Chief of Staff Yitzhak Rabin informed the General Staff on Saturday night, June 3, 1967, of the decision to launch a pre-emptive strike against Egypt in 36 hours, pending cabinet approval. Every effort would be made to keep the Jordanian front quiet.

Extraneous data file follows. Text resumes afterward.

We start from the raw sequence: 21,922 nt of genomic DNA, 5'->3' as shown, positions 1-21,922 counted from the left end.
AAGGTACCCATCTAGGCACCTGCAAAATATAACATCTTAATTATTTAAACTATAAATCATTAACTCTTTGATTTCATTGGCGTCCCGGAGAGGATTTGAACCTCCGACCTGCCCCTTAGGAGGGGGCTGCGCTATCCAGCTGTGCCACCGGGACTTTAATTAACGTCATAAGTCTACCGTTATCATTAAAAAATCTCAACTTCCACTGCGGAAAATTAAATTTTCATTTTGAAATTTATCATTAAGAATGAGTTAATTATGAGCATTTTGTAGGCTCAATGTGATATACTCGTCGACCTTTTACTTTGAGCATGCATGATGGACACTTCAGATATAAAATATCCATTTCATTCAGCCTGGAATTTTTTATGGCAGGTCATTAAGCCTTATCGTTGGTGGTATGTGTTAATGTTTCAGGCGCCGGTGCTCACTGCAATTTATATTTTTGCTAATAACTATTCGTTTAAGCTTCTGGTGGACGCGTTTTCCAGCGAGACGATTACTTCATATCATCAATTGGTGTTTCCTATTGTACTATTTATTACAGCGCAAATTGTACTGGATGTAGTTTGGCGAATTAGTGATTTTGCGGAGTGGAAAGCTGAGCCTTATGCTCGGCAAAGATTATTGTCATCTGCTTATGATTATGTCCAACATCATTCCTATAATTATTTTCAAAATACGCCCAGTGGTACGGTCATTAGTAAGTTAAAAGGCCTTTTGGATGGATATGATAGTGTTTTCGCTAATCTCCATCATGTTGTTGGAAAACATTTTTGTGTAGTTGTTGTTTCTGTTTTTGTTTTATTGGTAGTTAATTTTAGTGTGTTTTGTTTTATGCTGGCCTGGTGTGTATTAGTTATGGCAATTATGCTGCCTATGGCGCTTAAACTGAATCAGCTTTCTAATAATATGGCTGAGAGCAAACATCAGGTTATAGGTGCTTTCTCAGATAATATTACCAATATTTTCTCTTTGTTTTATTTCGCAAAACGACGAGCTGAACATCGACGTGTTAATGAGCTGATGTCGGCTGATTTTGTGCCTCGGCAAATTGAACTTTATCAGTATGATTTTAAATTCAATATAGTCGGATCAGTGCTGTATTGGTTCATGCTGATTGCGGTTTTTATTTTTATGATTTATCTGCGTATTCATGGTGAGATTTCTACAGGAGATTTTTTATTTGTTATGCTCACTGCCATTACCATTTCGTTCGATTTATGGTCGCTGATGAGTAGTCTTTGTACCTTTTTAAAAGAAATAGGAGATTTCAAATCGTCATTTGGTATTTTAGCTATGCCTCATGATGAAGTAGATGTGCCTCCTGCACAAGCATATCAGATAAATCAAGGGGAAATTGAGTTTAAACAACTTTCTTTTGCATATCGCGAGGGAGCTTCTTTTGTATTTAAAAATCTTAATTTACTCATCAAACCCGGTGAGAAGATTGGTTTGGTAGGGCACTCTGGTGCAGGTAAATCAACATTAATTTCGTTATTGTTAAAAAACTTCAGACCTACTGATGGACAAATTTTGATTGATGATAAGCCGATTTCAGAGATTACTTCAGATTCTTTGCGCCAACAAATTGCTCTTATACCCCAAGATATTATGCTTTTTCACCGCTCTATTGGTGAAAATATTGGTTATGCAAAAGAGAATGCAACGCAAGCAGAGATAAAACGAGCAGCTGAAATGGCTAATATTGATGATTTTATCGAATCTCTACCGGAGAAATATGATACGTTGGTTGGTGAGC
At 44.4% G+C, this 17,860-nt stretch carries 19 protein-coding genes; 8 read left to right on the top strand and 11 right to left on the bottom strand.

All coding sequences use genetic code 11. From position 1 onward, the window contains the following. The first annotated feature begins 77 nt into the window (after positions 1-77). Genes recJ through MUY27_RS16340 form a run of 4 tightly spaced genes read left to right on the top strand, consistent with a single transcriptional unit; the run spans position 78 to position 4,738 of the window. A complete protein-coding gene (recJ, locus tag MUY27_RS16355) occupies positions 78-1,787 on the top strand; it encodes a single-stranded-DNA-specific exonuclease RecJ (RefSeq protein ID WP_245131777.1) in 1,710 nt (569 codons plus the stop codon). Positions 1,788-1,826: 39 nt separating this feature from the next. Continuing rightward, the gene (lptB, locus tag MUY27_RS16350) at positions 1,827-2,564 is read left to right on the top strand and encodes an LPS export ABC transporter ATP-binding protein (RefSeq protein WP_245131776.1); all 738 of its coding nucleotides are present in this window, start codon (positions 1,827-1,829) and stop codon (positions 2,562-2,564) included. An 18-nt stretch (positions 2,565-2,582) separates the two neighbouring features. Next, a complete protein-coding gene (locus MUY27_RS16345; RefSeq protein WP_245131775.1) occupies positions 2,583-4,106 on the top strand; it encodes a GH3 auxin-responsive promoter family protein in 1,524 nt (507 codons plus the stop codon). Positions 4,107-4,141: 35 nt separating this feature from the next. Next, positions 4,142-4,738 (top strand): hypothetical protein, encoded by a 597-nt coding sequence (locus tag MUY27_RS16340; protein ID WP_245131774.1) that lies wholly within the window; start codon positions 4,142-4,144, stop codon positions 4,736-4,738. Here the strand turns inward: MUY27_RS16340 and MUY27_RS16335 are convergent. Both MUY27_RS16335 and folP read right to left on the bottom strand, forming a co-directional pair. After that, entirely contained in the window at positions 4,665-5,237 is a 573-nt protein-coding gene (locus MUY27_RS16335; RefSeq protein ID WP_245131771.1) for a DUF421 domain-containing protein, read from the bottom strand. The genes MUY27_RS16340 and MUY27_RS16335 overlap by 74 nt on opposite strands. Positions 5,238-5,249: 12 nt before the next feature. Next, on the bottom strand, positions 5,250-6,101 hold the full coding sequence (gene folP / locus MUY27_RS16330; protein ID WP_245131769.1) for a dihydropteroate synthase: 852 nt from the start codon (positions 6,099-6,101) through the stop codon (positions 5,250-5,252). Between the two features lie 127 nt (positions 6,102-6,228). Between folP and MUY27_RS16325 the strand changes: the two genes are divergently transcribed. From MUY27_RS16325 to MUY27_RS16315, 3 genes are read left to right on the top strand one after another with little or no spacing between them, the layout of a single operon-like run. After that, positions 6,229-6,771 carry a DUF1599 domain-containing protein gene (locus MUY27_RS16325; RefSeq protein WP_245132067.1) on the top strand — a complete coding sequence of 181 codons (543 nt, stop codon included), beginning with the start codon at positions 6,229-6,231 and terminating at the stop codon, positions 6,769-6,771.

Air Force Commander Motti Hod had never divulged details of the air force’s plan to the General Staff. Even now, he revealed to his fellow generals only one element — zero hour. The planes would strike at 7:45 AM. The Egyptian air force mounted dawn patrols from first light until 7 AM in anticipation of a possible Israeli attack out of the rising sun. At 7:45 the Egyptian pilots would be back at their bases having breakfast. Senior commanders lived off base and arrived at their headquarters about 8 a.m. At 7:45, they would still be in their cars, unable to react in the decisive first moments of the attack. Once the first planes began attacking, the Israeli armored divisions could shed their camouflage netting and begin the ground offensive. More